Mrs. L. P. Round, of Falls City, was
in Dallas today, returning from the
W. C. T. U. convention in Eugene.
T. D. Phillips received a message
this morning from Lewisville inform
ing him that H. D. Staats, who has
been ill for some time, had suddenly
crown worse and that little hope was
entertained for his recovery.
Plenty of No. 1 shingles at Crider's
Grocery.
ir you have some good cheap land,
we have the buyer. Butler & Dunn.
Lay in your supply or coffee C
pounds of 25c. coffee for $1 at Crider's
Grocery.
I have on display a nice assortment
of "Spalding's" sporting goods. All
guaranteed. W. E. Ellis.
Patronize the new barber shop on
Main street. T. W. Reel, the proprietor,
guarantees first-class work.
Being absent from Dallas, my real
estate office will be closed until about
November 15. H. G. Campbell, tf.
Com . -o Crider's Grocery and see
the Big Doll.
Everything for that fishing trip at
W. R. Ellis.'
A full line of White Haviland China
at Loughary's.
L. D. Brown, for Abstracts. Notary
Public; typewriting.
Ralph Adams sells furniture for
less than trust stores.
Barham Sr Winslow have a record
breaker for price, in city limits.
For the best cigars and freshest
candies, call on Horace Webster.
Our numerous sales prove without
doubt that we can sell your real
estate. Try us. Butler & Dunn.
Another car of extra Star A. Star
shingles, the celebrated Moore brand,
just received by the Soehren Ware
house Co., Dallas.
W. R. Ellis, agent for Daily Ore
gonian and Evening Telegram. Have
a dailv paper delivered at your house
by the week, month or year. No extra
charge for delivery.
It is not Economy
To do the family washing
at home. When you figure
up the cost ot water, soap,
starch, extra fire and time,
and most of all the mess and
trouble that it makes, and
compare it with our price of
6 cents a pound, washed,
starched and dried and 25
cents a dozen for flat nieces.
you will see that you can't
afford to wash at home.
Send your washing to the
Dallas Steam Laundrv
Phones: Mutual, 197, Bell, 203
Our sale has set them all going, but
being determined to close everything
out, it will be to your best interests to
investigate everyone's claims before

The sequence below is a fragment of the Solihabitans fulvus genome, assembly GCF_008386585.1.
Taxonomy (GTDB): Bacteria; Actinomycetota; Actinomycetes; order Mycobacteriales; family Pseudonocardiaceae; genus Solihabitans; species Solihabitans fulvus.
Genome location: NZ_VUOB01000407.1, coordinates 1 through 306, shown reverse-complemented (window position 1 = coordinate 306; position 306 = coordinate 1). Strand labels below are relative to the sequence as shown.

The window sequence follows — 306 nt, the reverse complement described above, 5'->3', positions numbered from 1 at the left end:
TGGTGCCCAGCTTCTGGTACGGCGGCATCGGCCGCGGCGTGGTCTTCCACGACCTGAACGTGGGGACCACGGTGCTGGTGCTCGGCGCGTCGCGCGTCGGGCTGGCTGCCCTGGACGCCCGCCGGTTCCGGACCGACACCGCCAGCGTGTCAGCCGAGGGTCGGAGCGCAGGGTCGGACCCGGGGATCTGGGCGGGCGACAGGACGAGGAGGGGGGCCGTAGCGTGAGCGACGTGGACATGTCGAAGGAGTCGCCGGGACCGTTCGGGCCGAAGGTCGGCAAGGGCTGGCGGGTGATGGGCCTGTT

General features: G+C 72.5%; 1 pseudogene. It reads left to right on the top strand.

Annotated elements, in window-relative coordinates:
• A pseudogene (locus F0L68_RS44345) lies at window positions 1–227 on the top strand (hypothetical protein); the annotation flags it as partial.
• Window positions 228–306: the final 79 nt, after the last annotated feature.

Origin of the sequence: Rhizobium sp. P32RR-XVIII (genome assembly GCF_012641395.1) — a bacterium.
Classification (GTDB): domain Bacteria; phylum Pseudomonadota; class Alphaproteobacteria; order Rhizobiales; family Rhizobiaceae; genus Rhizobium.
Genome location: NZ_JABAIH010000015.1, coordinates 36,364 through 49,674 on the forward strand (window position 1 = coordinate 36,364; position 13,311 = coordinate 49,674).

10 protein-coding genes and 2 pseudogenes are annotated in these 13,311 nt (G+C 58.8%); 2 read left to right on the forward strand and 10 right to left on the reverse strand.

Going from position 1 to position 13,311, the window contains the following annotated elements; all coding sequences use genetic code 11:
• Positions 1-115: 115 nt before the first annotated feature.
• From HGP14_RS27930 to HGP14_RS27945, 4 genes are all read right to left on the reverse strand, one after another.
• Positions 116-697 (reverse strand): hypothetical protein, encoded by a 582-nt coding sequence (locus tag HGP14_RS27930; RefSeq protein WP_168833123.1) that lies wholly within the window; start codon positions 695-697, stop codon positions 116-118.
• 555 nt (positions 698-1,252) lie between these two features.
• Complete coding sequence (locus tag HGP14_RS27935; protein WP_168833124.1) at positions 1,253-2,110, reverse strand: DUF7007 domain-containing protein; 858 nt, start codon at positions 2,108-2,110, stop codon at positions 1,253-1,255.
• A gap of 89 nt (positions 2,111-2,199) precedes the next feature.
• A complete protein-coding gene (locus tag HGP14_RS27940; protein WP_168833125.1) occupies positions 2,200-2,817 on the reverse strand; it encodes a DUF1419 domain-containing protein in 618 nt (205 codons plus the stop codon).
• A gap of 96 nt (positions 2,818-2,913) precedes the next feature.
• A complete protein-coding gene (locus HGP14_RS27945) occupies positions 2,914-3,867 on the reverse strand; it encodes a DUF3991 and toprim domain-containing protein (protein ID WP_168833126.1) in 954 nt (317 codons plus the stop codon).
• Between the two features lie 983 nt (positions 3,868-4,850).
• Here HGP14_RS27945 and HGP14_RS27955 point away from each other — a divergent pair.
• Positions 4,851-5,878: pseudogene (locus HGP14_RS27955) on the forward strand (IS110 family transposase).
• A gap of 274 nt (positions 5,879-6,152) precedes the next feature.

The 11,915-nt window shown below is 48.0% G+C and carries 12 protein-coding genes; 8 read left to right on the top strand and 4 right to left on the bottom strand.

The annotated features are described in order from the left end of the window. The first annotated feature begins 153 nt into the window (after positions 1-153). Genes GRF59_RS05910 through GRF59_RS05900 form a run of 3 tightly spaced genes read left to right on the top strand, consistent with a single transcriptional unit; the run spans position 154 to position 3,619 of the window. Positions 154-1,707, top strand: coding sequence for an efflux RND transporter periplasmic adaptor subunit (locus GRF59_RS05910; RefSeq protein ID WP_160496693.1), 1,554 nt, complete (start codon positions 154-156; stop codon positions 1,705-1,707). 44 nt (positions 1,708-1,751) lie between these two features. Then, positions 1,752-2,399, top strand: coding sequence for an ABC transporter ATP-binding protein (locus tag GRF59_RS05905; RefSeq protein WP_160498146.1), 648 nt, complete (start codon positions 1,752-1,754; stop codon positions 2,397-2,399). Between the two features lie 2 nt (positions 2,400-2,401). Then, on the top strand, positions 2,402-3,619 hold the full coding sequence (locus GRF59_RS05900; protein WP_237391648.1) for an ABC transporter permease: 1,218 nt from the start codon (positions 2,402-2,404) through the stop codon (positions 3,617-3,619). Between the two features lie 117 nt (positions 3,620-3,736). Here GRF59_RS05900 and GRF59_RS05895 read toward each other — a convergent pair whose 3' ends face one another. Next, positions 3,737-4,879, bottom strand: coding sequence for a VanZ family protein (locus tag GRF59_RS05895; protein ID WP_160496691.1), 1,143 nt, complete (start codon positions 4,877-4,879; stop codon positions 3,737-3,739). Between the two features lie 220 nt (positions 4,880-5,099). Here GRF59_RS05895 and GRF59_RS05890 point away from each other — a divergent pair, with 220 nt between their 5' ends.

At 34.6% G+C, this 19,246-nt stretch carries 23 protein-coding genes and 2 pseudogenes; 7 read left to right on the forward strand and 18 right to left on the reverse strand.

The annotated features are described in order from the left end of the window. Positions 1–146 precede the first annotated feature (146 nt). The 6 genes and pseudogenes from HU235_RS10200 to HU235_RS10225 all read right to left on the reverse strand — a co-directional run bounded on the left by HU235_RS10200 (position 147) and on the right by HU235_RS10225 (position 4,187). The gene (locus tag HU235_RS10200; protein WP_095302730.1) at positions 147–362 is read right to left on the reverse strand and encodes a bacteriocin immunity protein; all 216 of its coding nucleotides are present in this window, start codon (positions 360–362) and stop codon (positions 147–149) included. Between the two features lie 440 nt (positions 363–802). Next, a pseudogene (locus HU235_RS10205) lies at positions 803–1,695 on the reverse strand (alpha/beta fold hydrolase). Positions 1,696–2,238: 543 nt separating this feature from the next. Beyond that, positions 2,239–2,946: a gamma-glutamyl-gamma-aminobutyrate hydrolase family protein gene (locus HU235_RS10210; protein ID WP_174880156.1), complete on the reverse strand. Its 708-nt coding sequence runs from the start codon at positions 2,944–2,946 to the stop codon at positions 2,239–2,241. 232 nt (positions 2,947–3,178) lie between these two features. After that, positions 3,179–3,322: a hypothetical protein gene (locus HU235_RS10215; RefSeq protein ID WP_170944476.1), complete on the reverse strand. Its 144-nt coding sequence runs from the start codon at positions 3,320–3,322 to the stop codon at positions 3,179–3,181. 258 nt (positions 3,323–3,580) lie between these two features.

purchasing. Besides we have placed
everything on sale at strictly whole
sale prices, nothing reserved.
If we bad room and time to do it
would quote you prices, but come and
see for yourself, everything marked in
plain figures.
Chapman's
The Best and Strongest
Handles Made
Patronize Your
Home Industry
Western Handle
Manufacturing Co.
Manufacturers of
High Grade Ax and Tool Handles
From
Carefully. Selected Second-Growth Oregon OaK
Awarded the Cold Medal at Lewis and Clark Fair
Chas. A. Hoff, Manager
Dallas, Oregon
One piece is a portion
and a luscious dessert Preferred Stock Peaches,
from the Highlands of California. These
mountain peaches are universally conceded to
be the finest peaches in the world.
Preferred Stock Canned Goods
Faok4 WlMrtTtr tht Bit art Qrova
In order to secure extra superior quality and
flavor for Preferred Stock Yellow Dessert Peaches
they are selected, when ust ripe, juicy and spicy,
plucked In the morning, then hand-peeled and JJ.V,
canned right in this mountainous, peach-growing country.
Purity and quality guaranteed Preerred Stock at your Crocer'i
ALLB1T LEWIS. Wholesale Grocers, PORTLAND, OREGON, U. S. A
Z
44444004000fr30&004444
ine eiieci or maiana lasis a long ume.
You catch cold easily or become run
down because of the after effects of malaria.
Strengthen yourself with Scoff's
Emulsion.
9
8
It builds new blood and tones up your nervous
system. r
ALL DRUCClSTSi 50c. AND $1.00. A
TEA
Is there a better way to
keep the family longer at
table, to keep it together?
Your grocer returns your money if you don't
likt Schilling's Best; we Pr him.
Money of private parties to loan at
6 per cent on well-improved farni3.
Sibley & Eakin.
Calls promptly answered day or night.
R. L. CHAPMAN
FUNERAL DIRECTOR & EMBALMER
DALLAS,
Hell Phone 103
ORK'iON'
Mutual rtione 1 .'.nr.
M. OLIVE SMITH
teacher of
PIANO AND ORGAN
Studio, Room Xo. 2, Wilson Block
DALLAS OUKGON